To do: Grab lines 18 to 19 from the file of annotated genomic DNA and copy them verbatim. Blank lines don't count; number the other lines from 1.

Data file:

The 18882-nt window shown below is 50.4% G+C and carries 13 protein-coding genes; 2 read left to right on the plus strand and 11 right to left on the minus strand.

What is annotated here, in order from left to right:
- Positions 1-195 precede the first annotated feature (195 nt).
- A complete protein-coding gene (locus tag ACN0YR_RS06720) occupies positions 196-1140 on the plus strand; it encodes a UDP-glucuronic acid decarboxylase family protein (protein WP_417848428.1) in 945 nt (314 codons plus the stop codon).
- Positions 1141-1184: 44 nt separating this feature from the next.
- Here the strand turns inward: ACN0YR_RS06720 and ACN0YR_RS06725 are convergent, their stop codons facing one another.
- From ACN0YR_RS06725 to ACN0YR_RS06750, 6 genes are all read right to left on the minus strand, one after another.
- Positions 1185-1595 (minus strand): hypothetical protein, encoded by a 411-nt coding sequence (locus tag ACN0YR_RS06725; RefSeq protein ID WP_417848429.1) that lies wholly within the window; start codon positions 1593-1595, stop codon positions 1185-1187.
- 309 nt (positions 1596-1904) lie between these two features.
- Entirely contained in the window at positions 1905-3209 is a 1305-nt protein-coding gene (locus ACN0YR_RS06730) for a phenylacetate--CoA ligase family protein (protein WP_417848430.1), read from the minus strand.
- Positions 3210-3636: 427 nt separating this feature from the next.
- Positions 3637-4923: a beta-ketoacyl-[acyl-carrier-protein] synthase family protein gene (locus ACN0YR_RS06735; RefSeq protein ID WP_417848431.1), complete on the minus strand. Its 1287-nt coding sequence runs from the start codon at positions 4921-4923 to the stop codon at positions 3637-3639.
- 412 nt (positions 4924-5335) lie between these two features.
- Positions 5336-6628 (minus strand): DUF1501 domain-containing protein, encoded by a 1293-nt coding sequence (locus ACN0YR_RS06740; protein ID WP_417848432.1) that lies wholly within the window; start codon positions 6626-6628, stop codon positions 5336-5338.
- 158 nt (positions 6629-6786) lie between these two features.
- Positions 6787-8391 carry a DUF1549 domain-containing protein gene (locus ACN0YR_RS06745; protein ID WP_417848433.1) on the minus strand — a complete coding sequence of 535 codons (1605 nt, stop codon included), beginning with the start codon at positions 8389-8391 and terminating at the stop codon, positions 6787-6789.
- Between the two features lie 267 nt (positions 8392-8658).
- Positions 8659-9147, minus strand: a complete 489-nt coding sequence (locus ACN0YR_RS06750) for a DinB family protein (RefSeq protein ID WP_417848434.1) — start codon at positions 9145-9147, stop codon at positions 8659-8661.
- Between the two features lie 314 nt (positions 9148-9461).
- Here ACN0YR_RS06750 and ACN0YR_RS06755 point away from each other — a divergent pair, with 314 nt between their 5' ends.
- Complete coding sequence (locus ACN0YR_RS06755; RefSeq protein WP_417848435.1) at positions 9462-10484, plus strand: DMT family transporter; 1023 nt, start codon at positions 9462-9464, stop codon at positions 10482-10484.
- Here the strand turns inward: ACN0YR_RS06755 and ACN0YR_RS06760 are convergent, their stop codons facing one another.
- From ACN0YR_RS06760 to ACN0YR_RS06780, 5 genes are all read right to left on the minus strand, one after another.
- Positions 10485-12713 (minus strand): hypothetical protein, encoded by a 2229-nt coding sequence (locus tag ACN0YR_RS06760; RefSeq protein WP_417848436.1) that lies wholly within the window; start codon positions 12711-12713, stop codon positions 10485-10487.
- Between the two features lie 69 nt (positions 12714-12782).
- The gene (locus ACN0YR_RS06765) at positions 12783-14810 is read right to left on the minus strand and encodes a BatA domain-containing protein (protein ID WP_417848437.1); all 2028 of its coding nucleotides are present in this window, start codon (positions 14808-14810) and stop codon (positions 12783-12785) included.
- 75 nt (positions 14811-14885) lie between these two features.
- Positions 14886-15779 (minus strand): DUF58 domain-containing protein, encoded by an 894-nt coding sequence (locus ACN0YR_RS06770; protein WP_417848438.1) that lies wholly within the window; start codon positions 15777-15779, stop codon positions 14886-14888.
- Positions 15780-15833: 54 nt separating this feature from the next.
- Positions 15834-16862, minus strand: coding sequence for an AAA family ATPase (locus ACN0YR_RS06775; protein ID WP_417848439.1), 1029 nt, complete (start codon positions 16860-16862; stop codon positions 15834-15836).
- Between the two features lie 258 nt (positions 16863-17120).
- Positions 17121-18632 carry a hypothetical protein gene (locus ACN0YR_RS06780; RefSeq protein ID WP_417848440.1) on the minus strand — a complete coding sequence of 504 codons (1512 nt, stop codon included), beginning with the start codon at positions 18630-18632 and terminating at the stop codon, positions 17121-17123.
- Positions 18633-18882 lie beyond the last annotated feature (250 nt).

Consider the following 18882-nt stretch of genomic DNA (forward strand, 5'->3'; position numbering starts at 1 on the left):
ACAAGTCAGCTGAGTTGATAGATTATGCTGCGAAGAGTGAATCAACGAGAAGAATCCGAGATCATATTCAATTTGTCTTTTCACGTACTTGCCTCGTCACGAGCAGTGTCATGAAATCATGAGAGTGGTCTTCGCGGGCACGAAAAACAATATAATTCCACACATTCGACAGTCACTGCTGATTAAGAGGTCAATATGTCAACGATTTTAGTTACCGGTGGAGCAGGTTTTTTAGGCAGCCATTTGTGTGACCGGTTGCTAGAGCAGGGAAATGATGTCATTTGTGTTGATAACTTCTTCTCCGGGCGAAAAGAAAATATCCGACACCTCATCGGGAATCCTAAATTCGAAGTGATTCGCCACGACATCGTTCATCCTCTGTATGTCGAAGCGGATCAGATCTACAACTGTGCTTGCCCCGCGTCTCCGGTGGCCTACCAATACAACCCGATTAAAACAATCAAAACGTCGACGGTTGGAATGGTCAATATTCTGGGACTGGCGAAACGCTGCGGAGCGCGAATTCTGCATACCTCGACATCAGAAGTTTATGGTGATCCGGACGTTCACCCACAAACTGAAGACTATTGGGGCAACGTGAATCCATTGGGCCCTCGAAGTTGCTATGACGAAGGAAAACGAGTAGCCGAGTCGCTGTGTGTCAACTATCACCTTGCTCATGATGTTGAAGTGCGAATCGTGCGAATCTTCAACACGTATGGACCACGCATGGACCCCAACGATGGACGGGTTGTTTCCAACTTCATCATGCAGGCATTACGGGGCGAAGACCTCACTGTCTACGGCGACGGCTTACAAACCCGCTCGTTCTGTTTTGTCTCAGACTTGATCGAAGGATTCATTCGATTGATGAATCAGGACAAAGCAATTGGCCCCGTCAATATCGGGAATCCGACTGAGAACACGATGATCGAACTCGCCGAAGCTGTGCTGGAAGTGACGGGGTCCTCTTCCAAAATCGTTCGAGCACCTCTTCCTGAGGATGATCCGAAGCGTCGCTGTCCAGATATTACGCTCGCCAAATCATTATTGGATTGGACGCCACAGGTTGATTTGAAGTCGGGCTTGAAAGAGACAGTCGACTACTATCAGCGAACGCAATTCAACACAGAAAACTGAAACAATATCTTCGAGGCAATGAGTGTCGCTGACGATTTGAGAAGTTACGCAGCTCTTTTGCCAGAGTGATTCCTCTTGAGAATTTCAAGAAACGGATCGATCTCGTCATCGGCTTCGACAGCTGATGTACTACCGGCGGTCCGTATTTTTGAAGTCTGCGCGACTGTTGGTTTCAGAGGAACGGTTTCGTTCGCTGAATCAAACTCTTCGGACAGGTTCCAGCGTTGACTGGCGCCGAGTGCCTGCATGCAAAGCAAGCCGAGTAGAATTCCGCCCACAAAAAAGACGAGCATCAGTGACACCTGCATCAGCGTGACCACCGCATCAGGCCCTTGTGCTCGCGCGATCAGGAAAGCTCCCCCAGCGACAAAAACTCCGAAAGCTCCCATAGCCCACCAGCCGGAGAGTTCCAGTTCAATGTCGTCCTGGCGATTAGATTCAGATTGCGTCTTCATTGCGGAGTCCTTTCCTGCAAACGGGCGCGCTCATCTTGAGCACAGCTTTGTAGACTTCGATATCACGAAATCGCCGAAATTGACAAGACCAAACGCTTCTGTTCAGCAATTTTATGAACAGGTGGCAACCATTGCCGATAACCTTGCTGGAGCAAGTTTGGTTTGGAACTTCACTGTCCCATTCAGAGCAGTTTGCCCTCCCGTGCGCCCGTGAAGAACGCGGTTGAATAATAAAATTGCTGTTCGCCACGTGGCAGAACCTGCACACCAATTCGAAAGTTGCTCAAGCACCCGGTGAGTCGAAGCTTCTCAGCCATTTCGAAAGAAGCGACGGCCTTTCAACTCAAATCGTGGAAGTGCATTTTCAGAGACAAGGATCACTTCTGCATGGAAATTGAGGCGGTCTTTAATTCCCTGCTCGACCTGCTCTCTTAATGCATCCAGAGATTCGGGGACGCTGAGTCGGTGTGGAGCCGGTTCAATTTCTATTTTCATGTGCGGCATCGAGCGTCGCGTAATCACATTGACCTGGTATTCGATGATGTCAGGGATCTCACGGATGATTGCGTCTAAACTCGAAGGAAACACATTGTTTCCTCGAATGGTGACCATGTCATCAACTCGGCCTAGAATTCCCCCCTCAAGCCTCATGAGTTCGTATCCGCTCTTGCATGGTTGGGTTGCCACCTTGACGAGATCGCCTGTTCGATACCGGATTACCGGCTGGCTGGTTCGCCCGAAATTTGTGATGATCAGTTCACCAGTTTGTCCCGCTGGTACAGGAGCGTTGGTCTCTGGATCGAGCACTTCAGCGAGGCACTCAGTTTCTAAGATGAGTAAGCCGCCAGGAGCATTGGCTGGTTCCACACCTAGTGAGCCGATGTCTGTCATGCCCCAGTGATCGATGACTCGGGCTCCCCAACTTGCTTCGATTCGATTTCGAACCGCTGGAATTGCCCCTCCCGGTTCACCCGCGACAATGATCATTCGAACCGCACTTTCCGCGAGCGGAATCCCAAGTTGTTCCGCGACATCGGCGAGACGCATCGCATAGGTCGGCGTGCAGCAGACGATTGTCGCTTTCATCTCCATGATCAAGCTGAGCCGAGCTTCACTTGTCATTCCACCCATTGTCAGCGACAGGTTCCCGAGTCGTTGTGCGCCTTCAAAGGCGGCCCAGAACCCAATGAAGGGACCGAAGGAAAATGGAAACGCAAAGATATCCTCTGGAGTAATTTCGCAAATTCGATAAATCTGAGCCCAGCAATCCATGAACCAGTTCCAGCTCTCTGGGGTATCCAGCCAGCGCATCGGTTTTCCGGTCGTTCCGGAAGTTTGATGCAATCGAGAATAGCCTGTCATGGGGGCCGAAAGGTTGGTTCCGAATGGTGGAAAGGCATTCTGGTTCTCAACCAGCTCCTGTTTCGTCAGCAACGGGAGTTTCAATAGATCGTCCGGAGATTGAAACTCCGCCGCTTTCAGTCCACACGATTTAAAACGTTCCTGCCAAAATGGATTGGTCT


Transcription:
- Positions 8659-9147, minus strand: a complete 489-nt coding sequence (locus ACN0YR_RS06750) for a DinB family protein (RefSeq protein ID WP_417848434.1) — start codon at positions 9145-9147, stop codon at positions 8659-8661.
- Between the two features lie 314 nt (positions 9148-9461).